Certain parts of the innate immune response can be trained in response to HIV

Certain parts of the innate immune response can be trained in response to HIV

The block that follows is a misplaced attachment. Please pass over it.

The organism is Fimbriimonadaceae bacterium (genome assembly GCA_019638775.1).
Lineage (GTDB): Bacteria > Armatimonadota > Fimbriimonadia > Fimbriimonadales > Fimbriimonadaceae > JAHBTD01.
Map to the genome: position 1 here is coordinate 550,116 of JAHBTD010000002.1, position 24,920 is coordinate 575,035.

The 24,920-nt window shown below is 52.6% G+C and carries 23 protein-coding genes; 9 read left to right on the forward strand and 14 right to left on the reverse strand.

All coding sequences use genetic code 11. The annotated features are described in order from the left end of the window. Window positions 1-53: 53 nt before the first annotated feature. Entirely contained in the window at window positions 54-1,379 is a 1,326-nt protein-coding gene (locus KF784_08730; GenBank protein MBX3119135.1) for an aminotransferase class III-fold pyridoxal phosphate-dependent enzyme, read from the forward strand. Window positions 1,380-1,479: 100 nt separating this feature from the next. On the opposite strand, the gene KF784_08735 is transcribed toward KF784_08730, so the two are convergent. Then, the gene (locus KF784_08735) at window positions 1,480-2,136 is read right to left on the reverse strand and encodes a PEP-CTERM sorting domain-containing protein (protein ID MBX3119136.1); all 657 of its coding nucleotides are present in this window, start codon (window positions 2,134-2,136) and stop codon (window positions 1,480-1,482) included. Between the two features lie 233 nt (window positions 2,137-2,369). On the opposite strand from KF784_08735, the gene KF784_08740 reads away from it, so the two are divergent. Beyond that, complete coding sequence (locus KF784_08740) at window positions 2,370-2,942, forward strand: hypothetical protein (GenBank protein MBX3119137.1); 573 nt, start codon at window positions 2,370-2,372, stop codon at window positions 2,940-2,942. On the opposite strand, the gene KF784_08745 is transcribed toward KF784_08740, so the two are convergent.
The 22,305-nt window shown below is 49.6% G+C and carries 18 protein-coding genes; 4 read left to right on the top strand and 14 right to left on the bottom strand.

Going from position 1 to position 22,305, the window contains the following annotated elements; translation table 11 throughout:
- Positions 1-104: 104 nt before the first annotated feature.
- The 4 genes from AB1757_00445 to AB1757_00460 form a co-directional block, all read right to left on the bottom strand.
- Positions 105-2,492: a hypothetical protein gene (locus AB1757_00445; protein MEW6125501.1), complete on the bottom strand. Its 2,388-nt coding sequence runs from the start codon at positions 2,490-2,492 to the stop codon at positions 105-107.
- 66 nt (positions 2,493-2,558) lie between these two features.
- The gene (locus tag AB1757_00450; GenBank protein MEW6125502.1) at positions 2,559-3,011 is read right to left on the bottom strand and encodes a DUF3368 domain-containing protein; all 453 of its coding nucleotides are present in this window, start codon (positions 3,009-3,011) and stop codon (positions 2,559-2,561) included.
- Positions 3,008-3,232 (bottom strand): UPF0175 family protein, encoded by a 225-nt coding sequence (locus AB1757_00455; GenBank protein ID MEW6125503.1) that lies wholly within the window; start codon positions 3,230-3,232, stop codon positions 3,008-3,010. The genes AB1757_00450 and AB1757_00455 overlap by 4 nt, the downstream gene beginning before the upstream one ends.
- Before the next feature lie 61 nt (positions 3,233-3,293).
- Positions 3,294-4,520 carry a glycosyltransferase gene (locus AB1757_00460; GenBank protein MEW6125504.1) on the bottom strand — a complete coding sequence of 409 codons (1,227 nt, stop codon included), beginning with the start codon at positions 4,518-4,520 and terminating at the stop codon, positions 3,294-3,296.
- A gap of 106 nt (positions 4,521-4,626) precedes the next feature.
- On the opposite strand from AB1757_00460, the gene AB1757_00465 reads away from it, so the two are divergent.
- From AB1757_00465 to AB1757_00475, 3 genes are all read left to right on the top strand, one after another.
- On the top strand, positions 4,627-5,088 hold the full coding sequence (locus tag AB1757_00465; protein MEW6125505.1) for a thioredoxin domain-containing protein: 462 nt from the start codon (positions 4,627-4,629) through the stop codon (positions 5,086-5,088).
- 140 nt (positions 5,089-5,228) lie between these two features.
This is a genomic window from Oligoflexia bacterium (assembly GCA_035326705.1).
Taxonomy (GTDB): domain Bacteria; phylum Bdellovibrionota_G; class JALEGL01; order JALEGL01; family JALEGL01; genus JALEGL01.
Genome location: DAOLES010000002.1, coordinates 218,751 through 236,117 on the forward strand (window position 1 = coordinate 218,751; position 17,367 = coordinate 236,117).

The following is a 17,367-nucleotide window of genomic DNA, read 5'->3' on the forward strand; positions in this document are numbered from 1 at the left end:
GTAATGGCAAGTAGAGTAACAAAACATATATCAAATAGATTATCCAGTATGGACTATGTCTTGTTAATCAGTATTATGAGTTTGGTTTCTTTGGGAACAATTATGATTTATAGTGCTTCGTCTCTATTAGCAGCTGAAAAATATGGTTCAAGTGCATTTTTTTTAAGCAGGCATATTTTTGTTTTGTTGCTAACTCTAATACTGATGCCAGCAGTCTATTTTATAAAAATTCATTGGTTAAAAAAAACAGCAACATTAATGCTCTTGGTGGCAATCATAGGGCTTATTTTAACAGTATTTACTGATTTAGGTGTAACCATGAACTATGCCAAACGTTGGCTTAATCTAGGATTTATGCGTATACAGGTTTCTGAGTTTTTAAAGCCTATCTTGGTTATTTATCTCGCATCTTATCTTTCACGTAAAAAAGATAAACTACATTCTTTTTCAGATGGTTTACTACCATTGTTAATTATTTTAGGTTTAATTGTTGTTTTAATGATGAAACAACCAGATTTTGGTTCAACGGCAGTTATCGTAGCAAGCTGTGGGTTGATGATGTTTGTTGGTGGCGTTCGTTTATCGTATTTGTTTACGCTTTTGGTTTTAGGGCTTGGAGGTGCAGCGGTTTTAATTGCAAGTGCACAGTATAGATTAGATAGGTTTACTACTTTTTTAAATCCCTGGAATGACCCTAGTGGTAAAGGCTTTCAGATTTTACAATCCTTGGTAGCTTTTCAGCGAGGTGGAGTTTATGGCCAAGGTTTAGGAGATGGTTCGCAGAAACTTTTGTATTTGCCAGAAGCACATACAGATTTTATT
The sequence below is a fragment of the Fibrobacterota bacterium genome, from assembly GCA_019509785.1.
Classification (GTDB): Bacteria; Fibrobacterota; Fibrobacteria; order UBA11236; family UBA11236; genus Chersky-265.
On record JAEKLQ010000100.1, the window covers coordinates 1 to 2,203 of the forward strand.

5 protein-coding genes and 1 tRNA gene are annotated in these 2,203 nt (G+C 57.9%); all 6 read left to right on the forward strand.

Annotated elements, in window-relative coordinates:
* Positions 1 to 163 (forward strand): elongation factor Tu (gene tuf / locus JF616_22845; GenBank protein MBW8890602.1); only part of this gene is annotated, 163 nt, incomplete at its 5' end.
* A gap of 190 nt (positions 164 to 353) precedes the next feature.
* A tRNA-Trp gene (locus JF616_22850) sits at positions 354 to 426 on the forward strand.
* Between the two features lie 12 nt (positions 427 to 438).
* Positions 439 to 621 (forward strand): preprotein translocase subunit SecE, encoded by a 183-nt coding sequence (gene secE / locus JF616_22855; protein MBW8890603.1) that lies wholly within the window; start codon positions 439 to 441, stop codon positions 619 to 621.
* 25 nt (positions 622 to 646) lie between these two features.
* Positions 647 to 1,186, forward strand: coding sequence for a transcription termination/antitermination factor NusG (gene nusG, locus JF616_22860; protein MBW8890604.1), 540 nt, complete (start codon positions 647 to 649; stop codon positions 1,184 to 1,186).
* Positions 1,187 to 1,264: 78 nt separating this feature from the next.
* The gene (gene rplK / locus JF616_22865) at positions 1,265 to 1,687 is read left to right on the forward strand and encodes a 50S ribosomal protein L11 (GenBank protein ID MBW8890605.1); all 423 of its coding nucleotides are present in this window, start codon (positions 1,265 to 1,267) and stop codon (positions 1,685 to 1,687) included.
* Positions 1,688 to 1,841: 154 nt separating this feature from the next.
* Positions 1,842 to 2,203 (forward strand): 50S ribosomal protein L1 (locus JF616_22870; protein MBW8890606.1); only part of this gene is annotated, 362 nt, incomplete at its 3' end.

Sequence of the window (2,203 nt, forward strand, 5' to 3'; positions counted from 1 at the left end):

Immunity often calls to mind the adaptive immune response, made up of antibodies and T cells that learn to fight specific pathogens after infection or vaccination. But the immune system also has an innate immune response, which uses a set number of techniques to provide a swift, non-specialized response against pathogens or support the adaptive immune response. In the past few years, however, scientists have found that certain parts of the innate immune response can, in some instances, also be trained in response to infectious pathogens, such as HIV. Xu Yu, MD, a Core Member of the Ragon Institute of MGH, MIT and Harvard, and colleagues recently published a study in the Journal of Clinical Investigation which showed that elite controllers, a rare subset of people whose immune system can control HIV without the use of drugs, have myeloid dendritic cells, part of the innate immune response, that display traits of a trained innate immune cell. Myeloid dendritic cells' primary job is to support T cells, which are key to the elite controllers' ability to control HIV infection. Since MIR4435-2HG …
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